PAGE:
Old/new crop soybean spreads have traded out to new highs again this morning, as the global soybean picture for the 2024/25 season continues to show a rather loose balance sheet. Both SN/SU and SN/SX traded out to a 52-cent inverse overnight.

The EU’s Joint Research Centre Monitoring Agricultural Resources (JRC MARS) has lowered its estimate of the 2024 EU soft wheat yield to 5.86 tons/hectare, down from last month’s estimate of 5.92 t/ha. This matches the five-year average.

The same group sees EU rapeseed yields in the coming season declining to 3.16 t/ha, down 0.05 tons from their previous estimate, and just below the five-year average of 3.17 t/ha.

The USDA’s monthly poultry slaughter report for May showed total poultry slaughter was down 2.2% from last year at 5.92 bil lbs. Simultaneously released was the chicken and eggs report for May, which showed US egg production in May was down 2% from last year at 9.1 bil eggs.

The Biden Administration issued a major disaster declaration for Iowa and ordered federal aid to supplement recovery efforts in the counties of Clay, Emmet, Lyon, Plymouth, and Sioux. Damage assessments are continuing in other areas, with additional assistance possible.

AI darling Nvidia has witnessed a three day sell-off of roughly $430 billion after briefly taking over Microsoft last week as the world’s most valuable company. The stock is down nearly 16% since last Thursday’s high but is slightly higher in pre-market trade this morning.

Otherwise, equity markets look to be mostly quiet again today amid a lack of fresh tradable data coming out of the US. Consumer confidence for the month of June is the only notable report on the docket for Tuesday, which economists see coming in 2 points lower than May’s 102 reading.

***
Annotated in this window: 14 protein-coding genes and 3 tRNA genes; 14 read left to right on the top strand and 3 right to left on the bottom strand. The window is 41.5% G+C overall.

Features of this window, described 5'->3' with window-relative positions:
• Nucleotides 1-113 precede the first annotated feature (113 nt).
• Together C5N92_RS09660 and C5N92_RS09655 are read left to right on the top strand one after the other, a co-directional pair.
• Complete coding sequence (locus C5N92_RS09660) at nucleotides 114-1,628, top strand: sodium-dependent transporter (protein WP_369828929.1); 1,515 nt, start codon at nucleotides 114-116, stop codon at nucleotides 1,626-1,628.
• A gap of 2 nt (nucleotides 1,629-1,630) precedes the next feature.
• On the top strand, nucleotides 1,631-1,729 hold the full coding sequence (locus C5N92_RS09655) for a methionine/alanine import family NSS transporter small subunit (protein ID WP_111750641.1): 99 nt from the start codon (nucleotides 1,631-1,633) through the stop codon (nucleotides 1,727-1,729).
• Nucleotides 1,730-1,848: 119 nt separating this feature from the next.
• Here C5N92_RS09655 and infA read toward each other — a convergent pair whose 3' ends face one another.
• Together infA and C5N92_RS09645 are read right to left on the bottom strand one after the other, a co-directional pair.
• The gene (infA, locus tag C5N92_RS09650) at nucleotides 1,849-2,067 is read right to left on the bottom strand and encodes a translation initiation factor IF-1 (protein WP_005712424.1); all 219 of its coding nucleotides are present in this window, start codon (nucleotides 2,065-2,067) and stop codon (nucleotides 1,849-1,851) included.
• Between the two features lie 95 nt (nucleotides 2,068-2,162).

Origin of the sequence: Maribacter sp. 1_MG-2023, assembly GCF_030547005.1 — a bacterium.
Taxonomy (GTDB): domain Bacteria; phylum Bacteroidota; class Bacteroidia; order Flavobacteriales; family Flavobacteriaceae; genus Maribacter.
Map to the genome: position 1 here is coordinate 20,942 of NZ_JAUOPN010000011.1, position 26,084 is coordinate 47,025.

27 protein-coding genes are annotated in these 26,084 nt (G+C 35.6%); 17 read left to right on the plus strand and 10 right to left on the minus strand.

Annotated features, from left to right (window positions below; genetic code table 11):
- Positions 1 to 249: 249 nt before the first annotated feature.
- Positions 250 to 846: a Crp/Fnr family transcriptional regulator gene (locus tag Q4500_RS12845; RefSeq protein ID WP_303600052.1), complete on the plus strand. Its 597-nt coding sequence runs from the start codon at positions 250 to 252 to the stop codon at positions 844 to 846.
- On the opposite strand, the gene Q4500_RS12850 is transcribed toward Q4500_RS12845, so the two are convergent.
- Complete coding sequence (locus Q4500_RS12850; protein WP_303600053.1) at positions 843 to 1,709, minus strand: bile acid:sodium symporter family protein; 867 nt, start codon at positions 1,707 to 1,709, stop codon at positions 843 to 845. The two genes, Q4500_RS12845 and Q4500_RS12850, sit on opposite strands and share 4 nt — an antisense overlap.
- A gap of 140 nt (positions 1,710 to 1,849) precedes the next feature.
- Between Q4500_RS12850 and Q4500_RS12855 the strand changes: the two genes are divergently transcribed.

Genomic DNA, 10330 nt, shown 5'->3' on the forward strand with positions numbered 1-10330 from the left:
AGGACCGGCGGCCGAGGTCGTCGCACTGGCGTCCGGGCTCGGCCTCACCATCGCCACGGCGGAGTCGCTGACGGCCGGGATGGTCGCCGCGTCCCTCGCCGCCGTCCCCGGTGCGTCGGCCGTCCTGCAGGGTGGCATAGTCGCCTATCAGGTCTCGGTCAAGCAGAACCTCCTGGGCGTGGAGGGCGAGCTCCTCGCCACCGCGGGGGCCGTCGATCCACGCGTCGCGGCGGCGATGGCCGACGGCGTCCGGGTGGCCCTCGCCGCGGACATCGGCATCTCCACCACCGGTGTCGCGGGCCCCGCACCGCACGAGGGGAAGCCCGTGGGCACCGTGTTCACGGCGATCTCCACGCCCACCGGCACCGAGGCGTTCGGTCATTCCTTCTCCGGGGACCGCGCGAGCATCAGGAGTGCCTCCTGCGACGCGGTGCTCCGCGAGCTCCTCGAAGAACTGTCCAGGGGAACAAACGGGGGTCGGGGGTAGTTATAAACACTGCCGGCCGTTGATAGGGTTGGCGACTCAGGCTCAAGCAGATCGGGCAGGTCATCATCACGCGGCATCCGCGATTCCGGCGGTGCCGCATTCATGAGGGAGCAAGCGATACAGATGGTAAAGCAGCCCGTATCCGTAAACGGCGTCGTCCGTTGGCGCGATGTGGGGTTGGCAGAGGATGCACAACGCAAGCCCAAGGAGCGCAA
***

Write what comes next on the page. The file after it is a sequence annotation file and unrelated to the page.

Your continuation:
24-hour precipitation maps show the heaviest rainfall on Monday was focused generally on Northern Wisconsin, with totals of 1-3″ realized. The majority of the remaining Corn Belt was dry save for some scattered showers in the Northwest.

Models continue to see storms for the Eastern Corn Belt tonight into tomorrow, as a cold front moves South out of Canada. The EU is advertising 0.5″-2″ for most all of IN/OH, stretching West into parts of IL/IA/MO through Thursday morning.

High temps reach into the mid/upper 90’s again Tuesday for the Southern Midwest, before more mild temps are seen through the middle of the week. Temps will generally be average to slightly below average then through the weekend.

Warm air is also seen cooling off in Russian wheat areas over the next two weeks, though the models still don’t see very good chances for precipitation here. China/Australia/Brazil remain warm, while Argentina also sees a cooler outlook in the next 15 days.

South American precipitation continues to be limited to areas of Southern Brazil and Uruguay, where rainfall is unwanted. Argentina sees average to slightly below average precipitation, which is good for the newly seeded winter wheat crop.

Have a great day.